Sisterhood and Forming a Positive Tribe

I apologize in advance for forgetting who said this, but a motivational speaker’s words stuck with me a few years back, and are in my mind again today: “You are the sum total of the five people closest to you.” …Or something to that effect.

Jotting it down in my notes that day, the message resonated. It’s been said in different ways… “birds of a feather flock together,” for example… but what I liked about how the speaker phrased it was the ownership that it gave. The responsibility to choose your companions based upon who you want to be in this life. To choose people who inspire you, who are achieving the kinds of things that you want to achieve.

This weekend I’m overflowing with gratitude for the friends and family I have in my life, and in particular, a group of women who grow more dear to me every year. In college I joined a sisterhood, primarily because they were fun and it was a cost effective way to afford going to parties. We weren’t a typical sorority, at least not the sort depicted on television or in movies, and if any one trait bound us together it was that we preferred diversity amongst our ranks. Meetings were often long and frustrating because we had so many differing opinions about what we wanted as a group. We lived where we wanted, associated with whomever we wanted and pursued a thousand different interests between us. We graduated and disbursed across the world, and while some friendships remained active it was easy to assume that time and distance would take their toll and we’d try to remember each other again at reunions, if we went.

In the years right after graduation a few women met up here and there. I was far away and couldn’t afford plane travel, so let it go. I missed a couple of weddings, but managed to make it to a bridal shower several years after graduation, and discovered that when I came away after a few days with “the ladies” I felt refreshed. Everyone was on a different step in their journey into adulthood and I had picked up a few new ideas to aid in my own journey. We kept in touch, and the next time the ladies gathered I made an effort to go. And it began. Different combinations ended up whittling down to a group of nine women who meet up in a different part of the country each summer. Not all of us make it each year, but when we can (and we really try), it’s a recharge. And I can’t say enough about how grateful I am to have that in my life.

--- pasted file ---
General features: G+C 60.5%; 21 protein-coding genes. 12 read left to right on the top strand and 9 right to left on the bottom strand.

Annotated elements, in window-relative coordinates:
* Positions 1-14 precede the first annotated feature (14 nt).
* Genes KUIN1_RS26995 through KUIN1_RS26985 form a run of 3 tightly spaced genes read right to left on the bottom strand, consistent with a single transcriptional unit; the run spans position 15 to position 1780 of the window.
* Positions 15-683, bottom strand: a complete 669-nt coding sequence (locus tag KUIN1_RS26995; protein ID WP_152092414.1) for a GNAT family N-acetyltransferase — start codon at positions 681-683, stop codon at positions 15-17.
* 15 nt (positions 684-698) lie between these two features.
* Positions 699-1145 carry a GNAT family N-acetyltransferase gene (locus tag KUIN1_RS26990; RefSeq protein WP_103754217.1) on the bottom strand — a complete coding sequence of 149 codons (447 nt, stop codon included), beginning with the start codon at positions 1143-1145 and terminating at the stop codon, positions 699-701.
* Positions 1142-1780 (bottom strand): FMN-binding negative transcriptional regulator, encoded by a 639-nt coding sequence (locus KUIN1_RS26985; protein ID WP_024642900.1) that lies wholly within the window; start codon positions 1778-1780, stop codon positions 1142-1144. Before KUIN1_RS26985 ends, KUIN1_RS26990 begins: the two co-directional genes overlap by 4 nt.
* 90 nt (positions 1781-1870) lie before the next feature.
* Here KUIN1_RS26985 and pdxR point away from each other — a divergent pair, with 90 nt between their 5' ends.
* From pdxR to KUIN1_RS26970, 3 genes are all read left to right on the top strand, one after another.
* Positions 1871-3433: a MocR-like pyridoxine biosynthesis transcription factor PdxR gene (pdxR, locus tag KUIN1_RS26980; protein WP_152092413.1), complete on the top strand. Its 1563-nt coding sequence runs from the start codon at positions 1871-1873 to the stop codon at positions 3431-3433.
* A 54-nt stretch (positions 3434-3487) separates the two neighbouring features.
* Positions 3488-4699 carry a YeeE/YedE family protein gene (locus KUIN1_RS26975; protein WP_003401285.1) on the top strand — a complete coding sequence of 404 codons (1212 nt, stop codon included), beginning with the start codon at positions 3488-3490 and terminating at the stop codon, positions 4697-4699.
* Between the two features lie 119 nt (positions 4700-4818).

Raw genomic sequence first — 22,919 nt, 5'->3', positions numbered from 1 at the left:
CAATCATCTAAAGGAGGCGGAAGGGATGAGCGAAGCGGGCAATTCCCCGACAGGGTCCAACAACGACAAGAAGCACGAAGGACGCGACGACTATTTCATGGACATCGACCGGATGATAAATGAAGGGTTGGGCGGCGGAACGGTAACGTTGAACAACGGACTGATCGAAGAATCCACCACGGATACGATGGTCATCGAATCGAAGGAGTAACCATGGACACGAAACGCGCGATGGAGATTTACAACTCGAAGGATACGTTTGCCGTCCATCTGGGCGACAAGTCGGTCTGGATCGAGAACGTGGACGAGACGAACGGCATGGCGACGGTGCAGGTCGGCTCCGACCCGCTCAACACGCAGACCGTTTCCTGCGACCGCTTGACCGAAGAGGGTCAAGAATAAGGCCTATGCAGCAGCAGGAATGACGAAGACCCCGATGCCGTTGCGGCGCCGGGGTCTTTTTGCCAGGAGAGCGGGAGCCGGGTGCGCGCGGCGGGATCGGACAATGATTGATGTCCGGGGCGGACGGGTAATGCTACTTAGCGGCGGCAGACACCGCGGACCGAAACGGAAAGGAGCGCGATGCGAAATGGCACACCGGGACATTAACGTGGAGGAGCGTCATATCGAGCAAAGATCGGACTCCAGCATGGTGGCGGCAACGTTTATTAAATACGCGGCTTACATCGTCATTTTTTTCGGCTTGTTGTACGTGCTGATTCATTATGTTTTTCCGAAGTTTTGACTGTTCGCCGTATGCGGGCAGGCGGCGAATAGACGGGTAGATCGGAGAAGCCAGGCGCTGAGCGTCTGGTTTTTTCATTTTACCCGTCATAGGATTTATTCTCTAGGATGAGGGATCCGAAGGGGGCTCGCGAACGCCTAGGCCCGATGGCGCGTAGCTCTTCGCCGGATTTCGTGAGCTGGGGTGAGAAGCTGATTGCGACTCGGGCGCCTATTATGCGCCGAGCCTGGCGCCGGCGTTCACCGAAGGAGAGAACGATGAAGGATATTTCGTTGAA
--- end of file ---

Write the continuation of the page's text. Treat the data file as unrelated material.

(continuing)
More and more this culture feels like it has grown depressed, and is expressing that through withdrawing, becoming self-absorbed and needy. People are forgetting how to interact with each other as they get sucked into their cell phones. The news is a non-stop wash of distrust and horror. Politics… well, volatile and divided are good words to describe the political landscape in my country right now. What I don’t see when I look around is connection. Support. Mentorship. Reminders of how to be good citizens to each other and guidance on how.

Then I reconnect with my ladies. We’ve all gone different ways in our lives and decisions. What we share in common now, though, is strength. Intelligence. A need to make our world better and the ambition to do something about it. Compassion. Humor. We have known each other through life’s highest joys and most heartbreaking lows. We squabbled like siblings back then and wrap around each other like family now. There is no judgement, just support. Stories. Love.

If I were to have the power to wish anything for the people of this world and have it happen, I would wish that every person have access to something like that. Sisterhood, brotherhood, tribe, family, however it works… that would be my wish. A handful of days per year I laugh, learn and refuel. I am fortunate.

The funny thing is, if you had asked me while still in college to pick out the people I’d still see years later, I may not have handed you the same list of women who are such treasures to me now. It grew from each of us giving an idea a chance. Also from the people we chose to become and what we decided to make important. It feels like a happy accident, but it isn’t at all.

Filled with a grateful heart and wishing my ladies safe travels home today, I send my wish out into the world for everyone to have a chance at rich, fulfilling friendship and a supportive tribe of their own.